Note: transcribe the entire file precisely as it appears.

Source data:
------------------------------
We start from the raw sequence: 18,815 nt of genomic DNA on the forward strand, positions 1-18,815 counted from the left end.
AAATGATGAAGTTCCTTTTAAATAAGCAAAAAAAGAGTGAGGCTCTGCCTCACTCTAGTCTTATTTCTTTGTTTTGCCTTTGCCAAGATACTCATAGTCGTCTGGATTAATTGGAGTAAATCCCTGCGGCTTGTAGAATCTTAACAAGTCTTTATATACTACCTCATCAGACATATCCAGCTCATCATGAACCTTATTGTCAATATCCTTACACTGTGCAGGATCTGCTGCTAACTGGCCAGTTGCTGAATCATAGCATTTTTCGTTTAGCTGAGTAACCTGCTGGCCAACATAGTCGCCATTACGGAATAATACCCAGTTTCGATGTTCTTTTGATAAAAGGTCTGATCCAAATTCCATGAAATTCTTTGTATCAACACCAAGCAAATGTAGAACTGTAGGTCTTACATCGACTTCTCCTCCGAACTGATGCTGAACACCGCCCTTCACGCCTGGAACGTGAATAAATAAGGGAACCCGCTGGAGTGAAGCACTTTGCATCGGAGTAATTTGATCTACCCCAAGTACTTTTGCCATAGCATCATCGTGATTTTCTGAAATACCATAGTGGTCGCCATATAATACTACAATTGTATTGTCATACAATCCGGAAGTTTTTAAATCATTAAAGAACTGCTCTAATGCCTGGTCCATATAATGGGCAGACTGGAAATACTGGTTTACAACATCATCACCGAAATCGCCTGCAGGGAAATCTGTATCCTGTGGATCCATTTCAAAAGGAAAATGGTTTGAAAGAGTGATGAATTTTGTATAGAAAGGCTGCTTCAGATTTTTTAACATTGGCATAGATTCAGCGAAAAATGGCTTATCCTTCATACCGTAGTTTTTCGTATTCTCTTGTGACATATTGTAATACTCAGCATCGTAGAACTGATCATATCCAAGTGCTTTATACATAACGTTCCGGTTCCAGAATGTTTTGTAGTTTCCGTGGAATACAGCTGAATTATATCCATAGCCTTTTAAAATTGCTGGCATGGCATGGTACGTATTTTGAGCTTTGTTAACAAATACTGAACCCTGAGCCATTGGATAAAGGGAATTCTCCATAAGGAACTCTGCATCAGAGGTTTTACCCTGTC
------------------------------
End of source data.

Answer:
We start from the raw sequence: 18,815 nt of genomic DNA on the forward strand, positions 1-18,815 counted from the left end.
AAATGATGAAGTTCCTTTTAAATAAGCAAAAAAAGAGTGAGGCTCTGCCTCACTCTAGTCTTATTTCTTTGTTTTGCCTTTGCCAAGATACTCATAGTCGTCTGGATTAATTGGAGTAAATCCCTGCGGCTTGTAGAATCTTAACAAGTCTTTATATACTACCTCATCAGACATATCCAGCTCATCATGAACCTTATTGTCAATATCCTTACACTGTGCAGGATCTGCTGCTAACTGGCCAGTTGCTGAATCATAGCATTTTTCGTTTAGCTGAGTAACCTGCTGGCCAACATAGTCGCCATTACGGAATAATACCCAGTTTCGATGTTCTTTTGATAAAAGGTCTGATCCAAATTCCATGAAATTCTTTGTATCAACACCAAGCAAATGTAGAACTGTAGGTCTTACATCGACTTCTCCTCCGAACTGATGCTGAACACCGCCCTTCACGCCTGGAACGTGAATAAATAAGGGAACCCGCTGGAGTGAAGCACTTTGCATCGGAGTAATTTGATCTACCCCAAGTACTTTTGCCATAGCATCATCGTGATTTTCTGAAATACCATAGTGGTCGCCATATAATACTACAATTGTATTGTCATACAATCCGGAAGTTTTTAAATCATTAAAGAACTGCTCTAATGCCTGGTCCATATAATGGGCAGACTGGAAATACTGGTTTACAACATCATCACCGAAATCGCCTGCAGGGAAATCTGTATCCTGTGGATCCATTTCAAAAGGAAAATGGTTTGAAAGAGTGATGAATTTTGTATAGAAAGGCTGCTTCAGATTTTTTAACATTGGCATAGATTCAGCGAAAAATGGCTTATCCTTCATACCGTAGTTTTTCGTATTCTCTTGTGACATATTGTAATACTCAGCATCGTAGAACTGATCATATCCAAGTGCTTTATACATAACGTTCCGGTTCCAGAATGTTTTGTAGTTTCCGTGGAATACAGCTGAATTATATCCATAGCCTTTTAAAATTGCTGGCATGGCATGGTACGTATTTTGAGCTTTGTTAACAAATACTGAACCCTGAGCCATTGGATAAAGGGAATTCTCCATAAGGAACTCTGCATCAGAGGTTTTACCCTGTC